While individuals reaching 100 years of age were once considered a rarity, they’re now becoming more common. In fact, this demographic is expanding faster than any other globally, with its size approximately doubling every decade since the 1970s.
Questions surrounding human longevity and the factors contributing to a prolonged and healthy life have been pondered for centuries. Philosophers like Plato and Aristotle engaged in conversations about aging over 2,300 years ago.
The quest to unearth the reasons behind extraordinary longevity is challenging. It demands an exploration into the intricate mix of genetics and lifestyle influences and their impact over a person’s lifetime.
Our recent research, disclosed in GeroScience, reveals consistent biomarkers in those surpassing 90 years, including cholesterol and glucose levels.
Scientists have always been deeply fascinated by nonagenarians and centenarians, hoping they might shed light on increasing lifespan and promoting healthier aging. Many past studies targeting centenarians were limited in scale and sometimes selective in their subjects.
Our research stands out as the most extensive to date, comparing the biomarker profiles of those who lived past 100 with those who did not.
This study incorporated data from 44,000 Swedes, part of the so-called Amoris cohort, who had health evaluations between the ages of 64 and 99. They were monitored for up to 35 years using Swedish registry data. Among these individuals, 1,224, or 2.7% reached the age of 100. A significant majority, 85%, of these centenarians were women.
Our investigation encompassed twelve blood biomarkers related to areas like inflammation, metabolism, and liver and kidney functionality, all previously linked to aging or mortality.
One marker of inflammation was uric acid, a byproduct from digesting specific foods. Other markers pertaining to metabolic functions and liver health were also evaluated.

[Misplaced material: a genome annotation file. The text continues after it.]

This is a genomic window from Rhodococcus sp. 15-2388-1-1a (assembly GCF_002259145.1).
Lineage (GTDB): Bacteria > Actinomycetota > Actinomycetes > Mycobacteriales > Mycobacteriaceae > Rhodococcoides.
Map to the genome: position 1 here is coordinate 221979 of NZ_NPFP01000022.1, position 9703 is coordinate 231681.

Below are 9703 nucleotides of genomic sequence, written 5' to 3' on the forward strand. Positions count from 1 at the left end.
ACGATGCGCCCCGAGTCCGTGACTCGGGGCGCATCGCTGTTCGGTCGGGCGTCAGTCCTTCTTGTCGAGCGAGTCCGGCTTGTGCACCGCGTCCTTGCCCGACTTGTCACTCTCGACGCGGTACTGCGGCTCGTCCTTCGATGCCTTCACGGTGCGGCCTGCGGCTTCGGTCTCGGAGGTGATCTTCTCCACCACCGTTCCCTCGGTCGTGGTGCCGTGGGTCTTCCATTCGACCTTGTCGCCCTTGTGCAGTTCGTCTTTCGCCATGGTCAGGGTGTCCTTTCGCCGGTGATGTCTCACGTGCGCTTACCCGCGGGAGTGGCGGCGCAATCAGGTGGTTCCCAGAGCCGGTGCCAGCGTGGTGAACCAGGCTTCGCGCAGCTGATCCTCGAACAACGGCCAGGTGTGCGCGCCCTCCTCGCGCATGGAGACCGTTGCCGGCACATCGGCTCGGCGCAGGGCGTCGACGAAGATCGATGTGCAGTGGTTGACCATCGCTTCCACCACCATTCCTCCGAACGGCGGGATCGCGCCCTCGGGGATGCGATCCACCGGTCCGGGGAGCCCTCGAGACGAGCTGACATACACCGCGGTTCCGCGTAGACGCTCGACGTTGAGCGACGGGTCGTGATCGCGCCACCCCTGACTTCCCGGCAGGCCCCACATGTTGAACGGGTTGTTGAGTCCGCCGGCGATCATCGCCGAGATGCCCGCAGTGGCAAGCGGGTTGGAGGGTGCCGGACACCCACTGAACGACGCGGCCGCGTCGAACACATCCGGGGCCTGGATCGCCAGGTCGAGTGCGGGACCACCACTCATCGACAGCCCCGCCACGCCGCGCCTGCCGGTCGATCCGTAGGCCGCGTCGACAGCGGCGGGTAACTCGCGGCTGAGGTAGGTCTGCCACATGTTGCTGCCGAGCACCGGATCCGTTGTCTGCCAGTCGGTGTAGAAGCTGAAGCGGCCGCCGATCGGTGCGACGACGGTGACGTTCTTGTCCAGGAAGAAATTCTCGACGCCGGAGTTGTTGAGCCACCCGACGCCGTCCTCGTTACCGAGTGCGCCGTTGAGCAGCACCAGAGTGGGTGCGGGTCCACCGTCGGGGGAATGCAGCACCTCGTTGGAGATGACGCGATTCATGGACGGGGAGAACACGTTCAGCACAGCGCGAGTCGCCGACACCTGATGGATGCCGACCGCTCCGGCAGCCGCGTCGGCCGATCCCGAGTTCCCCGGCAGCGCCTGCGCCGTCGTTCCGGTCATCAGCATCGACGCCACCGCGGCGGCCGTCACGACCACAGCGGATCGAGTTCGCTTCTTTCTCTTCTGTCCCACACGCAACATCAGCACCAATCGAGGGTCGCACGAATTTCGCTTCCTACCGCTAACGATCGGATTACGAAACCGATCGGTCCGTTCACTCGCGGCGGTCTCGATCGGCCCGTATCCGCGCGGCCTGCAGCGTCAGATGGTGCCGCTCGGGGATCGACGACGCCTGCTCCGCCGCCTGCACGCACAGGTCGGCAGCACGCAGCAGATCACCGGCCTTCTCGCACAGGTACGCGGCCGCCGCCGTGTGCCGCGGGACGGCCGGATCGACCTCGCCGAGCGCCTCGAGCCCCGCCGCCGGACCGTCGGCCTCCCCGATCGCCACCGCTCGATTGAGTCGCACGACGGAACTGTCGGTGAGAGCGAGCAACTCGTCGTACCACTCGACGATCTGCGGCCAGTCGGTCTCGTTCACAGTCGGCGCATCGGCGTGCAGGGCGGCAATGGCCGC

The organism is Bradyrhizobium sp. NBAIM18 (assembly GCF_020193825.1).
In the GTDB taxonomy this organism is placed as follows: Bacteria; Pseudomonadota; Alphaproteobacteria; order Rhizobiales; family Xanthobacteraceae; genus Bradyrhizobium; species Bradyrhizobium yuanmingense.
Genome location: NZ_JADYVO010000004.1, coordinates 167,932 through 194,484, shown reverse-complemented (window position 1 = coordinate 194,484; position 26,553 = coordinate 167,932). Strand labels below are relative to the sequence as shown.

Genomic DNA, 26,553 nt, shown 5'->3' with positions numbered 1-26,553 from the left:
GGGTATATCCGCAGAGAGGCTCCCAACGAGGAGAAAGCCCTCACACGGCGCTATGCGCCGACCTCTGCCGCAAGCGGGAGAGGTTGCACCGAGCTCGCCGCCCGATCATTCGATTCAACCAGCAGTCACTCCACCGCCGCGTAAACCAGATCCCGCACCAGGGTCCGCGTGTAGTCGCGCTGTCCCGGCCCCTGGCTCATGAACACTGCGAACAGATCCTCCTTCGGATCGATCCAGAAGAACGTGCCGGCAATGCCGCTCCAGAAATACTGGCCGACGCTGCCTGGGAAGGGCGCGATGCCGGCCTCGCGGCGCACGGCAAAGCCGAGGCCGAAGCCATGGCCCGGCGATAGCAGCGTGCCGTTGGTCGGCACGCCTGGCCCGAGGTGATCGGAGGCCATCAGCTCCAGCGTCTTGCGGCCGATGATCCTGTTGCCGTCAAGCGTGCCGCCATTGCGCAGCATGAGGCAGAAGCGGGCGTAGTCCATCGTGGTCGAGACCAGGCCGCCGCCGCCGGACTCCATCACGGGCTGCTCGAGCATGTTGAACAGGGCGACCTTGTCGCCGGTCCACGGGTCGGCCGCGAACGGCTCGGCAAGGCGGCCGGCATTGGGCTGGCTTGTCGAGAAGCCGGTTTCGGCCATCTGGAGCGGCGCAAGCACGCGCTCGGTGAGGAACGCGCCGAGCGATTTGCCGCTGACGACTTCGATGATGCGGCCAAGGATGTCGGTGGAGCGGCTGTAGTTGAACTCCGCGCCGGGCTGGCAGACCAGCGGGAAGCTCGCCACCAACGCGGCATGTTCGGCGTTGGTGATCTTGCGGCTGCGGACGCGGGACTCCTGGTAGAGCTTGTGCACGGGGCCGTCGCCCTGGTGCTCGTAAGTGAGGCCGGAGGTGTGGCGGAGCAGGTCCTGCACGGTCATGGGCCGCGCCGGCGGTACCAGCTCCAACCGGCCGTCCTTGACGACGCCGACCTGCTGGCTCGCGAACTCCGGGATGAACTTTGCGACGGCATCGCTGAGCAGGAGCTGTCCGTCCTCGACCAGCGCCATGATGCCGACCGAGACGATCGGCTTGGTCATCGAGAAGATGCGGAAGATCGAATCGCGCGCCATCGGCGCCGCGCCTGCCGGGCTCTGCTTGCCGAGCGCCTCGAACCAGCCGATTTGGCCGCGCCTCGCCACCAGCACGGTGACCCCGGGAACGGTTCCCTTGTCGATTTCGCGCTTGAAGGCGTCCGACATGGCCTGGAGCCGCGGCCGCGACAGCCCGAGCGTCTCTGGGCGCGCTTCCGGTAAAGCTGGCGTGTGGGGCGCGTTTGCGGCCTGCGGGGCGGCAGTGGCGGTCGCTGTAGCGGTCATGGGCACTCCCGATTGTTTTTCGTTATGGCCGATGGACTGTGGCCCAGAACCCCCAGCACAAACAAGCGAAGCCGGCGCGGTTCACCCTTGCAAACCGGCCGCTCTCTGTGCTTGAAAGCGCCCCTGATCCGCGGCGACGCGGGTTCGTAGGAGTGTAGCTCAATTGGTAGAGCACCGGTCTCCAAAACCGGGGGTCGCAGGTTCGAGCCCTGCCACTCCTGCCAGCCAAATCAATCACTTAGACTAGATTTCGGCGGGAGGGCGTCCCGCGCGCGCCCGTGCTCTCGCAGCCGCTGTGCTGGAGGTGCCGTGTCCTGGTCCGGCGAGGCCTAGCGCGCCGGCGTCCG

While overall, individuals reaching 100 generally exhibited reduced glucose, creatinine, and uric acid levels from their sixties, the median values of most biomarkers between centenarians and non-centenarians didn’t vary drastically. However, centenarians rarely showcased extremely high or low biomarker values.
Interestingly, both centenarians and non-centenarians sometimes had biomarker values that didn’t align with the typical clinical guidelines. This discrepancy likely arises because these guidelines are often formulated based on younger, healthier demographics.
When assessing which biomarkers correlated with reaching a century, nearly all 12 biomarkers had a connection, even after accounting for variables like age, gender, and disease prevalence. It’s evident that some biomarkers played a more significant role in determining longevity.
For instance, there was a notable difference in uric acid levels between the group that reached 100 and the one that didn’t. Although the differences in some biomarkers were relatively minimal, they hint at a potential relationship between metabolic health, diet, and extraordinary longevity.
While our research doesn’t pinpoint specific lifestyle habits or genes causing these biomarker values, it’s logical to assume that aspects such as dietary habits and alcohol consumption could be factors.
Monitoring kidney and liver metrics, as well as glucose and uric acid levels as one age, seems prudent. Ultimately, while luck may factor into reaching a remarkable age, the observable biomarker differences long before passing away suggest that genetics and lifestyle choices might also have a significant influence.